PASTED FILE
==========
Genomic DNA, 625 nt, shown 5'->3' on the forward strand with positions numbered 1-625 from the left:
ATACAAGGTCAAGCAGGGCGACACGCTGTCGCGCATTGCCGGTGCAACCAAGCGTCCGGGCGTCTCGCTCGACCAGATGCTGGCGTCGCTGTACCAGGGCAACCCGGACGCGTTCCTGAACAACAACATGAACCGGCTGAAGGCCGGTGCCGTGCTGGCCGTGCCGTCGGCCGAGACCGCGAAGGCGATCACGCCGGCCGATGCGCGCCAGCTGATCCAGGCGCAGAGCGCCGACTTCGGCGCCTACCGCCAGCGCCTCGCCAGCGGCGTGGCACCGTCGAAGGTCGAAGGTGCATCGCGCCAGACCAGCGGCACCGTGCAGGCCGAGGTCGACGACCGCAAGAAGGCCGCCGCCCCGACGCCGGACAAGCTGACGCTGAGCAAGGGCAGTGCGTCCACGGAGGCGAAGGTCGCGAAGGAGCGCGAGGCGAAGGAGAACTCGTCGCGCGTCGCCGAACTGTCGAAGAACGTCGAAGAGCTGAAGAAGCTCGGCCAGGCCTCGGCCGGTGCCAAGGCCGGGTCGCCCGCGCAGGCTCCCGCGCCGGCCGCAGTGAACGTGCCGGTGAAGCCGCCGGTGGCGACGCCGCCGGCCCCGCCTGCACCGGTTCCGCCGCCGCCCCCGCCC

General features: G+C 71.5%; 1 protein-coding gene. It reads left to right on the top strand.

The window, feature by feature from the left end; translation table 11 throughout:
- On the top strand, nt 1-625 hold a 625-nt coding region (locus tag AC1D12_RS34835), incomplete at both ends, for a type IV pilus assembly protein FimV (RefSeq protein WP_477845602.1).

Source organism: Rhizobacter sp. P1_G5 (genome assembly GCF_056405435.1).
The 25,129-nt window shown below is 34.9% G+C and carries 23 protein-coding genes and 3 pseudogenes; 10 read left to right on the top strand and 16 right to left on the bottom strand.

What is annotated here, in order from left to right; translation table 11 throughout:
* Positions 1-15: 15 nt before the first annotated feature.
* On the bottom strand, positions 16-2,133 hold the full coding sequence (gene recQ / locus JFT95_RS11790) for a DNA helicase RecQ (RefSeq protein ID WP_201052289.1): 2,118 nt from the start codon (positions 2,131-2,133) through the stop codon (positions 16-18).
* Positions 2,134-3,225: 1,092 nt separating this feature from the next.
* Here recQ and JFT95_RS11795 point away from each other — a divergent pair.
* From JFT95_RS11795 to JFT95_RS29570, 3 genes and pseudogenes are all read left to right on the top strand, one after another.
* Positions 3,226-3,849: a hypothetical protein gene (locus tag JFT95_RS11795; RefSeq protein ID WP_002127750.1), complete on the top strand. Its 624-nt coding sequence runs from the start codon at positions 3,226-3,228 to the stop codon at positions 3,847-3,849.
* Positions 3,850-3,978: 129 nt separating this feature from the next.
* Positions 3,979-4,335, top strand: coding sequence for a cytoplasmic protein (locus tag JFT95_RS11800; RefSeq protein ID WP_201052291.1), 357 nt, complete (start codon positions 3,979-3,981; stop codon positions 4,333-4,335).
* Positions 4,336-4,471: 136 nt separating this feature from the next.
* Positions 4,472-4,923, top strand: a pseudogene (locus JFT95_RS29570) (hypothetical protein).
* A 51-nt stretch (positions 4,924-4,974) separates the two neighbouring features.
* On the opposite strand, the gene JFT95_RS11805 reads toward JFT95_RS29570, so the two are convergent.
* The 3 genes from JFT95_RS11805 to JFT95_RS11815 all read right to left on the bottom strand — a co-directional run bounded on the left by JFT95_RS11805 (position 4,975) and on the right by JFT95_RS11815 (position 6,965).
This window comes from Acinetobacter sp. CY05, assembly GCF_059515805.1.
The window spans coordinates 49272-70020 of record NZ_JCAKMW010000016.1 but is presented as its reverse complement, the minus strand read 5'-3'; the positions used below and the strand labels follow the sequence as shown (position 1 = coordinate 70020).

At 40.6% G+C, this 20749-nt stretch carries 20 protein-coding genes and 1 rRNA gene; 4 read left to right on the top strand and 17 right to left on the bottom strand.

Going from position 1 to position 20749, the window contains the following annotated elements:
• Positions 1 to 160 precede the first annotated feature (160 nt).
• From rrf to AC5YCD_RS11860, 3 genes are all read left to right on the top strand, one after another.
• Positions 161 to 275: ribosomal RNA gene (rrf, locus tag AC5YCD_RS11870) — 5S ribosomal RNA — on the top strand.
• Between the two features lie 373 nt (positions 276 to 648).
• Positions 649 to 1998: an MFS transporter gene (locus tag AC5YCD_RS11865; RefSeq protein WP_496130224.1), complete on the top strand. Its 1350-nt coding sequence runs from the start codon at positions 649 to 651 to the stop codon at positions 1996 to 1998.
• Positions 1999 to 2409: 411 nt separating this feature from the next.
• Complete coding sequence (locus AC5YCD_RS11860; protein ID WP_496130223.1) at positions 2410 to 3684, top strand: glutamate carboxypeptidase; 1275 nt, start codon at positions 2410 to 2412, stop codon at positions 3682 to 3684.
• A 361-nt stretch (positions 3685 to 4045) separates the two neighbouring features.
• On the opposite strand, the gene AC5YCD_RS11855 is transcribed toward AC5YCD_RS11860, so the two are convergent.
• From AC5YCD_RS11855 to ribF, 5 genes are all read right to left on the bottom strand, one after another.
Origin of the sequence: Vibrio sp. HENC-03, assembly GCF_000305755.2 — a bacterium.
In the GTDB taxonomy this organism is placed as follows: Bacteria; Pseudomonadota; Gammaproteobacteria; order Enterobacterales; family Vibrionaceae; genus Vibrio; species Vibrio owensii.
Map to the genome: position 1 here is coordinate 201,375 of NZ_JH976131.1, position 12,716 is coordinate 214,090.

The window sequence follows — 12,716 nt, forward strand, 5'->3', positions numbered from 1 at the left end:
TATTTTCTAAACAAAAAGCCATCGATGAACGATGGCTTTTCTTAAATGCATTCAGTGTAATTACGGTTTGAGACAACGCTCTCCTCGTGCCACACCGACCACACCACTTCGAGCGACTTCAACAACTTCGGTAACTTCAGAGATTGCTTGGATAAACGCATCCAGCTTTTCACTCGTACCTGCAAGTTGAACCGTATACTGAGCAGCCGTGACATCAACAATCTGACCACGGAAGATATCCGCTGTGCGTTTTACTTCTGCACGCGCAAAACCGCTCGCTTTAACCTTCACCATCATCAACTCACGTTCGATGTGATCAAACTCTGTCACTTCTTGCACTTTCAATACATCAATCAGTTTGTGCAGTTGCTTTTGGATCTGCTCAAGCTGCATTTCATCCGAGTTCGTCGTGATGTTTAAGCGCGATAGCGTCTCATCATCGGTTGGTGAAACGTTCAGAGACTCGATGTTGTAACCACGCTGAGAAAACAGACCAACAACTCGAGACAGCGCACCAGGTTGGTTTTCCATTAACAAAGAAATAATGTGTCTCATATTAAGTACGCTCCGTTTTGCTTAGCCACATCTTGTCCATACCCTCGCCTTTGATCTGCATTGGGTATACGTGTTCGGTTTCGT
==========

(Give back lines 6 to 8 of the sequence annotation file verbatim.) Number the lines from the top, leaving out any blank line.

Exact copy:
Source organism: Rhizobacter sp. P1_G5 (genome assembly GCF_056405435.1).
The 25,129-nt window shown below is 34.9% G+C and carries 23 protein-coding genes and 3 pseudogenes; 10 read left to right on the top strand and 16 right to left on the bottom strand.

What is annotated here, in order from left to right; translation table 11 throughout: